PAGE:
NEW YORK (Reuters) – Federal Reserve Chairman Jerome Powell on Tuesday said the U.S. central bank is “insulated from short-term political pressures,” and that its policymakers are wrestling with whether to cut interest rates as President Donald Trump has demanded.
FILE PHOTO: Federal Reserve Chairman Jerome Powell holds a news conference following a two-day Federal Open Market Committee meeting in Washington, U.S., June 19, 2019. REUTERS/Kevin Lamarque/File Photo
“The Fed is insulated from short-term political pressures -what is often referred to as our ‘independence,’” Powell said in a speech he delivered at the Council on Foreign Relations in New York. But Powell said he and his colleagues are “grappling” with whether current risks to the economy warrant a rate cut.
The Fed, which paused its rate-hike campaign this year and suggested last week that it could cut borrowing costs as early as next month amid concerns about U.S. trade disputes and other economic risks, is facing increasing anger from Trump.
The U.S. president, who has said as recently as this weekend that he has the power to demote Powell, said on Twitter on Monday that the Fed “doesn’t know what it is doing,” adding that it “raised rates far to fast” and “blew it” given low inflation and slowing global growth.
Trump believes the U.S. dollar is too strong, and the euro too weak, and feels the situation could be eased if the Fed lowered rates, a senior administration official told Reuters on Tuesday.
The official also said the White House had no plans to demote Powell, who was nominated by Trump in late 2017 and took over as Fed chief in early 2018. Some legal experts say it would be hard or impossible for Trump to remove Powell.
The U.S. Congress “chose to insulate the Fed” from political pressure “because it had seen the damage that often arises when policy bends to short-term political interests,” Powell said in his speech.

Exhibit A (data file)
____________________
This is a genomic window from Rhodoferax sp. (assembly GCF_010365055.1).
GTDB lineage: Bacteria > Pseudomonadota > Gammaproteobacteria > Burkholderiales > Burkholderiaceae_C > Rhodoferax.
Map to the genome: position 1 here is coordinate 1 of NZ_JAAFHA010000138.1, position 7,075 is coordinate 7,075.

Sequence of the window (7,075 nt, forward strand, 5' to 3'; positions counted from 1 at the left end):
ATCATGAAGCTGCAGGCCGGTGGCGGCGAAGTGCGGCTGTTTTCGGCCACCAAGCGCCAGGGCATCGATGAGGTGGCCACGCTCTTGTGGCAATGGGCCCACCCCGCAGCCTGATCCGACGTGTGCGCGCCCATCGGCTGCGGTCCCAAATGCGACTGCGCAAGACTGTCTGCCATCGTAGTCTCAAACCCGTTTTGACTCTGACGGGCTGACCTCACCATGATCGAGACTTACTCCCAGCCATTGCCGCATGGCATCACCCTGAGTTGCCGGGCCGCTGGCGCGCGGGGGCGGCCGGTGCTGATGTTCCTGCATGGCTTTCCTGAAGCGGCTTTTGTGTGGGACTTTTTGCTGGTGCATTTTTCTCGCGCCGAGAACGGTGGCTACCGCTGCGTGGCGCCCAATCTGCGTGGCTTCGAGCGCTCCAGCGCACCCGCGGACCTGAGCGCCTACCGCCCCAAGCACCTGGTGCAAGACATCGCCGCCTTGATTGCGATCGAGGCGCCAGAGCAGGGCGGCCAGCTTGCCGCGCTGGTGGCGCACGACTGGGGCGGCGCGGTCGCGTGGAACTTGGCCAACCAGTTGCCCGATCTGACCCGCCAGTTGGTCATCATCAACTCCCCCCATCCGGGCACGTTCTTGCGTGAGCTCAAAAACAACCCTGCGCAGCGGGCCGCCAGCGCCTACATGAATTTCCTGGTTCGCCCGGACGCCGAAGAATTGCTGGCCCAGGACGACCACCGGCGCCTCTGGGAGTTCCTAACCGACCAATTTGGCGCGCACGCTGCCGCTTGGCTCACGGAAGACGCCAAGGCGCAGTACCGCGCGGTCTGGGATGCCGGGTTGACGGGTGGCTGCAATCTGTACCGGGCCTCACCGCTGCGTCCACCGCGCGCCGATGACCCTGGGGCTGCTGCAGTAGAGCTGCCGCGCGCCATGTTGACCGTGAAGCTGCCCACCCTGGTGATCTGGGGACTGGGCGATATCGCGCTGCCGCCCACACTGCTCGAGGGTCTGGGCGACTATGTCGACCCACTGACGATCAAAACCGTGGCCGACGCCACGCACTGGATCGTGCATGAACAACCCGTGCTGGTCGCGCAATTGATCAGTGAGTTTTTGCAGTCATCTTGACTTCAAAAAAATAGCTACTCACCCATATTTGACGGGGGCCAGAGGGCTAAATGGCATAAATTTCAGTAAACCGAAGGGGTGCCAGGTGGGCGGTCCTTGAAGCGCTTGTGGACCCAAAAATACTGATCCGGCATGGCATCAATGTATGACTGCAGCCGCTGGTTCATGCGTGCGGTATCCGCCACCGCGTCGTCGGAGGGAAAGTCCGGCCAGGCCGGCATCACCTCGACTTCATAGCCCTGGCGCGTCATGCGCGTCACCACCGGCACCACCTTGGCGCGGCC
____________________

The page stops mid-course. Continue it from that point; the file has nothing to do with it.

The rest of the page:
U.S. stock indexes dropped following Powell’s remarks while yields on U.S. Treasury bonds ticked higher. The dollar edged higher against a basket of currencies.
Investors, who have been anticipating rate cuts this year, still expect the Fed to cut its benchmark overnight lending rate next month, though after Powell’s remarks they scaled back aggressive bets it would be reduced by half a percentage point next month.
Separately, St. Louis Fed President James Bullard told Bloomberg Television he does not think a cut of half a percentage point is warranted when the policy-setting Federal Open Market Committee meets again in July, even though he pushed to lower rates last week.
Powell on Tuesday reiterated that the central bank still sees U.S. growth prospects as strong, with unemployment low and inflation near the Fed’s 2% annual target, but that he and his colleagues are wrestling with whether uncertainty over trade and inflation support a case for lowering rates.
“The question my colleagues and I are grappling with is whether these uncertainties will continue to weigh on the outlook and thus call for additional policy accommodation,” Powell said.
“Many FOMC participants judge that the case for somewhat more accommodative policy has strengthened. But we are also mindful that monetary policy should not overreact to any individual data point or short-term swing in sentiment,” he said.
Powell said doing so would risk adding even more uncertainty to the outlook and that the FOMC “will closely monitor the implications of incoming information for the economic outlook and will act as appropriate to sustain the expansion.”
Reporting by Trevor Hunnicutt; Additional reporting by Jeff Mason in Washington and Richard Leong in New York; Editing by Paul Simao